This is Part 2 of my comments regarding an article originally posted by Curt Finch under the same title. You will find Finch’s article posted here.  In the article, he covers the following aspects as “factors” for consideration in the purchase or upgrade of an ERP [Enterprise Resource Planning] system for a business enterprise:SuperERP Solution_fakeAdv_B.jpg

  1. Versatility
  2. Local or cloud
  3. Customization
  4. Reporting
  5. Integration
  6. Vendor analysis


We covered the first three factors in Part 1. In this article we would like to take a look at factors four, five and six from a different point of view.



Finch’s questions, in our opinion, barely scratch the surface: “What information do you need to retrieve? What analytics do you need to access? What trends will you need to monitor over the next five years?”


Underlying these questions are more fundamental questions to ask, we believe:

  1. In what ways will the data captured and made available to you through your ERP system help management attention focus on those very few factors that lead to increasing Throughput, reducing Investment requirements—now and in the future, or slash Operating Expenses—while continuing to support significant increases in Throughput?
  2. In what very practical ways will our analytics help our management team improve our market segmentation, or help drive more, better and faster product development with the goal of increasing Throughput?


One of the huge mistakes we see business executives and managers making over and over is to hold the fantasy in their heads that “more data means better management” and that “if we just had all the data perfectly available to us, we could manage perfectly.” The result of this widely held belief leads all too frequently to “data overload.” Enterprises are so swamped with data that management focus is entirely diffused. No one is certain where they should focus their management attentions.

Management attention is every firm’s most valuable asset. Do not squander it my thinking that better—or, more—reporting capabilities will lead to better management. Instead, focusing management’s attention on the very small number of factors in your organization where change will truly lead to a process of ongoing improvement (POOGI) will lead to discovery of the right things to capture, report on, and measure.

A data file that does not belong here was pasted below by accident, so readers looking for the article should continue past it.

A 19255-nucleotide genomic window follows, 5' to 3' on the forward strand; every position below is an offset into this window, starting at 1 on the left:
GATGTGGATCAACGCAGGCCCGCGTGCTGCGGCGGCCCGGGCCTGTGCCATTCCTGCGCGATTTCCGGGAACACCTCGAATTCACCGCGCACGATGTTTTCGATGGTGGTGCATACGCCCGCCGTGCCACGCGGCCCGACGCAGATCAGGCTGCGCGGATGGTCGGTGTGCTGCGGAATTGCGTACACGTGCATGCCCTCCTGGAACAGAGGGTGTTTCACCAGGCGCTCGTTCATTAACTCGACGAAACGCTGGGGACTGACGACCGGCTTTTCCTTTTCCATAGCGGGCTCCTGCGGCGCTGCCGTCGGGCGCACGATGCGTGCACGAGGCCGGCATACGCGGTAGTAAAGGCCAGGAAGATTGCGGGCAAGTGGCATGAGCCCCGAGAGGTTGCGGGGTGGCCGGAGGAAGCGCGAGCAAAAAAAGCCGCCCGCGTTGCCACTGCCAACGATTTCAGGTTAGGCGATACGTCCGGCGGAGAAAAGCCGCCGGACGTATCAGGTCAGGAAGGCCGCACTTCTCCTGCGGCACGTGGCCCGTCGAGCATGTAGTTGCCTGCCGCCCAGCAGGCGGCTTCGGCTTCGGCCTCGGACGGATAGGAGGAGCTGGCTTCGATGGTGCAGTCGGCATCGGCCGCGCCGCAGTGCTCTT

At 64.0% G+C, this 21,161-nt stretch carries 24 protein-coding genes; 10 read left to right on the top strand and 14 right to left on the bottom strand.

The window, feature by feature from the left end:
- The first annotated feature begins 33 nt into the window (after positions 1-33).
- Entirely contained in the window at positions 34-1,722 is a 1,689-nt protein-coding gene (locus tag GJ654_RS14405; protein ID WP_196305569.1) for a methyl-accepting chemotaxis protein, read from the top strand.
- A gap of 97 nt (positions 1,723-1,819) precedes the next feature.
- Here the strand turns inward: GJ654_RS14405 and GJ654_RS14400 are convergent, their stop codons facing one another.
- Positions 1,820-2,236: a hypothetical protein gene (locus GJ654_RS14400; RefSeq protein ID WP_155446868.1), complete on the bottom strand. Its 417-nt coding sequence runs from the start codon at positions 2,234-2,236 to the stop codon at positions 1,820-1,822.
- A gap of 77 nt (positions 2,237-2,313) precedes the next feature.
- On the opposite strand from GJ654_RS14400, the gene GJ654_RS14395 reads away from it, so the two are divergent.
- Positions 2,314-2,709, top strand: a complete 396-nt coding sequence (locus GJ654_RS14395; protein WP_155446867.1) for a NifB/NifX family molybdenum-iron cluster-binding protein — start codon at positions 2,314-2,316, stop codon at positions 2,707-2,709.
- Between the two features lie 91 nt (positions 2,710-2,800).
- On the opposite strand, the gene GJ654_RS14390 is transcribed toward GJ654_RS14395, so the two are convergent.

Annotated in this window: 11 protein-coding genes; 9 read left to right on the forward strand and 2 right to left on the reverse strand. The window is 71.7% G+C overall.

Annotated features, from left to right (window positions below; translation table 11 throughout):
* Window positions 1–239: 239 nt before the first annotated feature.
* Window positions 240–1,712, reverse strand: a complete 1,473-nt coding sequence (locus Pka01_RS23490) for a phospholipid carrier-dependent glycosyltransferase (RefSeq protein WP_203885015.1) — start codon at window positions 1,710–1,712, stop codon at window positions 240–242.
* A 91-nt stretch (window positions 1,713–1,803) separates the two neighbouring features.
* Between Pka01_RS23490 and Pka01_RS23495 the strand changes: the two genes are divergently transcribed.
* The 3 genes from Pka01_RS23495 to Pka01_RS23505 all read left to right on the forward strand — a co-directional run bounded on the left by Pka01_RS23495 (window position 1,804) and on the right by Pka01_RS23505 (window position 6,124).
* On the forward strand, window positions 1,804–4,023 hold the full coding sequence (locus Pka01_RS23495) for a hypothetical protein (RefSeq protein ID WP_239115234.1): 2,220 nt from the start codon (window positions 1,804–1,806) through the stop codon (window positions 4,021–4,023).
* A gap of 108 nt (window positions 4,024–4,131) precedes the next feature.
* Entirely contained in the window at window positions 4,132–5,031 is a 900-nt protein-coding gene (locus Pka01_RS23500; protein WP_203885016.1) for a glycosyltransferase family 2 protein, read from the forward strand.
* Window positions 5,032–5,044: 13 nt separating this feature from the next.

Mister Finch properly assess that “[a]n ERP solution is only a solution if it helps ease workflow issues, not compound them.” This is true, and I would add that, not infrequently, the best software to attack a specific issue is seldom to be found in any ERP solution—anymore than the best camera you can buy would be found in a smartphone or other multi-function device.


Best of breed solutions for supply chain management, banking, treasury management, or vertical industry requirements (like, say, the concrete and aggregate industry) are not to be found built-in to any ERP systems. These best of class solutions must be integrated into your business and integrated into your ERP system. So, looking for an ERP system that makes high quality integrations easy, simple and affordable can be a smart move.


If you are going to be doing a fair number of integrations, then consider investing in an integration engine of some kind. Frequently these have graphical user interfaces and many built-in tools to make creating, changing and managing multiple integrations much less time-consuming and costly.

Vendor analysis


To tell you the truth, I found this sixth factor from Finch to be a bit baffling. Off all the possible factors for consideration in the purchase or upgrade of an ERP system, why focus on the niche of “vendor analysis”? I think he might be a bit off the mark on this one (with all due respect).


Now, if Finch had, instead, list “Vendor collaboration,” I would have agreed with him wholeheartedly.


In today’s economy, the real competition is between supply chains, and not so much between specific companies. This is especially true when the outside-in supply chain is considered and the supply chain is not narrowly defined as buying, transporting, and selling products.


For very successful companies like Toyota, the supply chain covers everything from product design all the way through to after-market service. Toyota’s key suppliers are tightly integrated into the whole design-develop-manufacture-deliver process. This requires high levels of vendor collaboration.


In my view, anything a company can do in term of improving and facilitating vendor collaboration is a positive step. If the firm’s ERP system can make taking those positive steps forward easier and less costly, then the firm is another step ahead of its competitors who must struggle to make it happen.


Please leave your comments and questions below. We look forward to hearing from you.